In his book, The Social Conquest of Earth, E.O. Wilson repeated three questions originally posed by Paul Gauguin: Where did we come from? What are we? Where are we going? A question Gauguin did not ask, but which is implied by the other three, is in the title of this post.
Where are we now? Given all that we know about history, it seems a fair question to ask. And at first the answer seems straightforward. From a geopolitical perspective, the current global situation is a consequence of the Rise of the West and is clearly characterized by the existence of a single dominant superpower. But what does that really mean? Is the world organized around an American Empire? If so, then it is an empire whose structure and function is unlike any that has ever preceded it. Does that mean that the path of history has somehow been altered? Does it also mean that the answer to Gauguin’s last question needs an update? If so, then we really do need to know where we are now.
Not to be concerned, some would say. The current situation may have some peculiar features, but it is really just another variation on a model of history which predicts a repetitive cycle of the rise and fall of great powers. The Rise of the West, which by sheer chance came to its zenith with the rise of American power, will come to an end. American power will collapse and another great power will rise to fill the gap, perhaps China. The cyclical model of history will be confirmed and we will all be reminded that the more things change, the more they remain the same.
Others favor a different model. They say that the peculiar features of the current global situation are really a striking demonstration of historical particularism. The US is powerful, but not in control, because other cultures and nations are succeeding in following their own distinctive pathways of evolutionary development. The proponents of this model of history would predict that cultures will become increasingly differentiated and heterogeneous as the 21st century progresses.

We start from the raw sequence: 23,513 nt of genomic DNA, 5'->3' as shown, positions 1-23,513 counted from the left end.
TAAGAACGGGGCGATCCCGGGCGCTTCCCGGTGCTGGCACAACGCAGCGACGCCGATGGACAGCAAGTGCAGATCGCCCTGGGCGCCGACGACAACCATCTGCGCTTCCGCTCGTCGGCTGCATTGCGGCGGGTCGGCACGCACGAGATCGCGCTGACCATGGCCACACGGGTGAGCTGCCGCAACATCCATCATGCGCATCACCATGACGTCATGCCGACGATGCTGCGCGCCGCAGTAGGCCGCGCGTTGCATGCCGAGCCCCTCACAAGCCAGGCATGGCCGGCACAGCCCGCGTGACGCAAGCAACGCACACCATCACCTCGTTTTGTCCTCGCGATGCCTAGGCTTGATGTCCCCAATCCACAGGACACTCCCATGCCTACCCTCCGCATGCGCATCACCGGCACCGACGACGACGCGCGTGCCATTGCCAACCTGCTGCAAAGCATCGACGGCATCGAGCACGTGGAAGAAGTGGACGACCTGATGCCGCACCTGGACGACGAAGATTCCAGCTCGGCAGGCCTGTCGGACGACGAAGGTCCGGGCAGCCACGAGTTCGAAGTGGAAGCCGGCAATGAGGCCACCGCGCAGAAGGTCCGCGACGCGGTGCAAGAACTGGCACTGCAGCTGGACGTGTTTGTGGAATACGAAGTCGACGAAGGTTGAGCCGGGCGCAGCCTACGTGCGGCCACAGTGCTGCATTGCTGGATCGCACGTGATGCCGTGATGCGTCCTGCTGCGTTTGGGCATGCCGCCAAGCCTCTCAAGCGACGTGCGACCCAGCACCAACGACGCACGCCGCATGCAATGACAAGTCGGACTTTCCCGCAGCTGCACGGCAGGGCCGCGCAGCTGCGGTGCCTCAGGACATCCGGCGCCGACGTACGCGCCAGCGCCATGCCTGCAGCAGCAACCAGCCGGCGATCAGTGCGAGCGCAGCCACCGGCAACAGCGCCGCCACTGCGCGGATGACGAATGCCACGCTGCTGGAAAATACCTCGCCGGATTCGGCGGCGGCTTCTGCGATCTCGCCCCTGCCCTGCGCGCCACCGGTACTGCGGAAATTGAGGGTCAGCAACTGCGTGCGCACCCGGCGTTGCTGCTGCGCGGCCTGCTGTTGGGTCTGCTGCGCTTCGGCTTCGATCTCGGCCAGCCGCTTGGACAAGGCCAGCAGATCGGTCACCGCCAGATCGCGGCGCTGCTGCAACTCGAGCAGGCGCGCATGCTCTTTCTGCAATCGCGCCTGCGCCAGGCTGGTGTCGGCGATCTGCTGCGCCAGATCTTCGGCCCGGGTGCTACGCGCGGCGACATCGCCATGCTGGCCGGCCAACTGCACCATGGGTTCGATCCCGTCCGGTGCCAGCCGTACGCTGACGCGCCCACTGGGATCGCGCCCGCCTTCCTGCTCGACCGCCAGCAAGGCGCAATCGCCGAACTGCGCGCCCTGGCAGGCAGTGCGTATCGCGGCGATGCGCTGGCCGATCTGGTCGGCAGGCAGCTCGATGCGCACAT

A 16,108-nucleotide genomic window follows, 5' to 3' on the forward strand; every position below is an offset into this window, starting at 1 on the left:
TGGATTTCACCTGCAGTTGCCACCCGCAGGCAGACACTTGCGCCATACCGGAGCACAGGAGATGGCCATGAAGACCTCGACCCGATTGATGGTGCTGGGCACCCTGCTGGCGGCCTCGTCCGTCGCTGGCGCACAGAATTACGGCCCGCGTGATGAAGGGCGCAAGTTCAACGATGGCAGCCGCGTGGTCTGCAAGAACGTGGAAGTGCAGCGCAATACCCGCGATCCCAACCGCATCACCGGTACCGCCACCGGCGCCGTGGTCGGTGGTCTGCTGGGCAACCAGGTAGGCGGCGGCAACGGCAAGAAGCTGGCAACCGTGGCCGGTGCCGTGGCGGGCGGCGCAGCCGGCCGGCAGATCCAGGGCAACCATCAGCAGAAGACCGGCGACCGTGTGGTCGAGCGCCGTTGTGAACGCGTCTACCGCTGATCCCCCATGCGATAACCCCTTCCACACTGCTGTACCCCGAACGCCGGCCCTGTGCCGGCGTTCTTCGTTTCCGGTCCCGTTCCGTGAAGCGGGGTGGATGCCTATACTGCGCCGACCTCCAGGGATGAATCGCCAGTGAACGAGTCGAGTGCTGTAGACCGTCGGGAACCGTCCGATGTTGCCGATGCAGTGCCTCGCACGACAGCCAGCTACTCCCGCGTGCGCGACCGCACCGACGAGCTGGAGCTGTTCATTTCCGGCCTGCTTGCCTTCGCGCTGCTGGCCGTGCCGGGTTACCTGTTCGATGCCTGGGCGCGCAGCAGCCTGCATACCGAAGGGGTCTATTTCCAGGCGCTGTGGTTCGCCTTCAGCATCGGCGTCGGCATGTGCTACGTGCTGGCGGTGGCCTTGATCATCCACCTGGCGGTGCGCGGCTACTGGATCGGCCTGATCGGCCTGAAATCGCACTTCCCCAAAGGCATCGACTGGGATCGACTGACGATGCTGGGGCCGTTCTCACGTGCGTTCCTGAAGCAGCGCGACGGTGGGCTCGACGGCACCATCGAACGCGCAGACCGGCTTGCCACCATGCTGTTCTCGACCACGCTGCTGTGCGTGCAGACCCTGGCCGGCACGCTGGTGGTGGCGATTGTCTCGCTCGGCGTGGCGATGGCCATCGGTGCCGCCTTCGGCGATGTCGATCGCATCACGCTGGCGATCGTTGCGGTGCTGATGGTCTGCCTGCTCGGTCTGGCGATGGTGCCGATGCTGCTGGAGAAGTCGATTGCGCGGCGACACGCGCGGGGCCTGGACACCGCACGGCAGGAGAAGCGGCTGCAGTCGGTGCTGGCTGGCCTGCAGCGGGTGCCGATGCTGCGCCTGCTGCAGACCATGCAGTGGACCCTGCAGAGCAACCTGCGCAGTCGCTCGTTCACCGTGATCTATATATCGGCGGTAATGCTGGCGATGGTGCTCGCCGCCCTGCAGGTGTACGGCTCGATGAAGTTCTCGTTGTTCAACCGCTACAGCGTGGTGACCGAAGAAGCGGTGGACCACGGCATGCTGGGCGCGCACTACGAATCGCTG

Suppose, however, that both of these models of history have flaws. Suppose they both break down if the rate of social change accelerates and if patterns of social interactions actually do not remain the same. Suppose that the rapidly modernizing world is in fact generating a more interdependent global geopolitical structure, a structure in which power is more dispersed, and in which the imperial impulse is becoming progressively inhibited. If that is true, then the cyclical model may fail. Suppose further that a rapidly changing, increasingly interdependent and highly competitive global structure also acts as a strong selective force which drives cultural evolution toward the development of a limited set of more highly adaptive institutional structures. If that is true, then the model of historical particularism may fail.
Finally, suppose that, at the beginning of the 22nd century, historians look back and conclude that both models failed and that something entirely new occurred in the 21st century, something that might end up being perceived as a sort of social singularity. If that happens, then those same historians will be looking for evidence that we understood something about what was happening around us. The creation and evaluation of new models of history would provide that evidence. Moreover, no matter what happens, the exercise would be worth the effort. If a new model does a better job of linking the past to the present and of making predictions about the future, then we may be better equipped to solve the challenges we face. If all new models fail, and if either the cyclical or particularistic models turn out to have the highest predictive value, then we still will have achieved a better understanding of why things are the way they are. In any case, we will certainly have made some progress toward answering Gauguin’s original questions.
So where are we now? It would appear that we are at a point where we need to be energetically creating and evaluating new models of history. Jared Diamond and James Robinson have framed the challenge. Peter Turchin and his colleagues have defined new quantitative methodologies, and John Kemp has provided a novel evolutionary interpretation of the Modern Era.